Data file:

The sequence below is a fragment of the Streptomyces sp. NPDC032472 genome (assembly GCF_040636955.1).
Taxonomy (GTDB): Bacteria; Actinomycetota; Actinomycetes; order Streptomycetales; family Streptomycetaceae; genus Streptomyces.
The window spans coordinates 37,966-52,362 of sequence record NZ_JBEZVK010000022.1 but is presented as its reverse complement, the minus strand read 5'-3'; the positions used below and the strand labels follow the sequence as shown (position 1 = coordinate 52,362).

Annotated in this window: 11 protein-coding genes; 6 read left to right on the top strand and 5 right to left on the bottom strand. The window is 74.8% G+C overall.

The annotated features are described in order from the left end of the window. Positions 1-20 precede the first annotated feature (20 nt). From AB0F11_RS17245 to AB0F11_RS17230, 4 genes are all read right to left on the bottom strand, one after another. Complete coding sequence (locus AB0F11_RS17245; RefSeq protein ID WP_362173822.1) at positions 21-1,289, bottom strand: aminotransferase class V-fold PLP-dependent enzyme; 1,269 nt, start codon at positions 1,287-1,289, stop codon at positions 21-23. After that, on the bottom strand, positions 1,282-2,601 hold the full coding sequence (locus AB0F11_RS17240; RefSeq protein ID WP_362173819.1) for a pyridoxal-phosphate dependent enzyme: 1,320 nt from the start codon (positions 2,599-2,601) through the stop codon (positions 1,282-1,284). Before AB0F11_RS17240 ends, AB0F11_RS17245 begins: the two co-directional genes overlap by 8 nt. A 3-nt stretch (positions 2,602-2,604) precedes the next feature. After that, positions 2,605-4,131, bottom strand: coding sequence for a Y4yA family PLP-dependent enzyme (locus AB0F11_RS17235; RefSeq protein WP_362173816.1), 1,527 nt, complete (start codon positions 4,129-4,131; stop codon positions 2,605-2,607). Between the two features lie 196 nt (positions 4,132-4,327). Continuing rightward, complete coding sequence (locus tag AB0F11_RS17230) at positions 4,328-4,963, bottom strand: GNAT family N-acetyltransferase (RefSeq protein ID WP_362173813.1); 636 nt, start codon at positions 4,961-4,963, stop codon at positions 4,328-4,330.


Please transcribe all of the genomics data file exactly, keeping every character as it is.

The sequence below is a fragment of the Streptomyces sp. NPDC032472 genome (assembly GCF_040636955.1).
Taxonomy (GTDB): Bacteria; Actinomycetota; Actinomycetes; order Streptomycetales; family Streptomycetaceae; genus Streptomyces.
The window spans coordinates 37,966-52,362 of sequence record NZ_JBEZVK010000022.1 but is presented as its reverse complement, the minus strand read 5'-3'; the positions used below and the strand labels follow the sequence as shown (position 1 = coordinate 52,362).

Annotated in this window: 11 protein-coding genes; 6 read left to right on the top strand and 5 right to left on the bottom strand. The window is 74.8% G+C overall.

The annotated features are described in order from the left end of the window. Positions 1-20 precede the first annotated feature (20 nt). From AB0F11_RS17245 to AB0F11_RS17230, 4 genes are all read right to left on the bottom strand, one after another. Complete coding sequence (locus AB0F11_RS17245; RefSeq protein ID WP_362173822.1) at positions 21-1,289, bottom strand: aminotransferase class V-fold PLP-dependent enzyme; 1,269 nt, start codon at positions 1,287-1,289, stop codon at positions 21-23. After that, on the bottom strand, positions 1,282-2,601 hold the full coding sequence (locus AB0F11_RS17240; RefSeq protein ID WP_362173819.1) for a pyridoxal-phosphate dependent enzyme: 1,320 nt from the start codon (positions 2,599-2,601) through the stop codon (positions 1,282-1,284). Before AB0F11_RS17240 ends, AB0F11_RS17245 begins: the two co-directional genes overlap by 8 nt. A 3-nt stretch (positions 2,602-2,604) precedes the next feature. After that, positions 2,605-4,131, bottom strand: coding sequence for a Y4yA family PLP-dependent enzyme (locus AB0F11_RS17235; RefSeq protein WP_362173816.1), 1,527 nt, complete (start codon positions 4,129-4,131; stop codon positions 2,605-2,607). Between the two features lie 196 nt (positions 4,132-4,327). Continuing rightward, complete coding sequence (locus tag AB0F11_RS17230) at positions 4,328-4,963, bottom strand: GNAT family N-acetyltransferase (RefSeq protein ID WP_362173813.1); 636 nt, start codon at positions 4,961-4,963, stop codon at positions 4,328-4,330.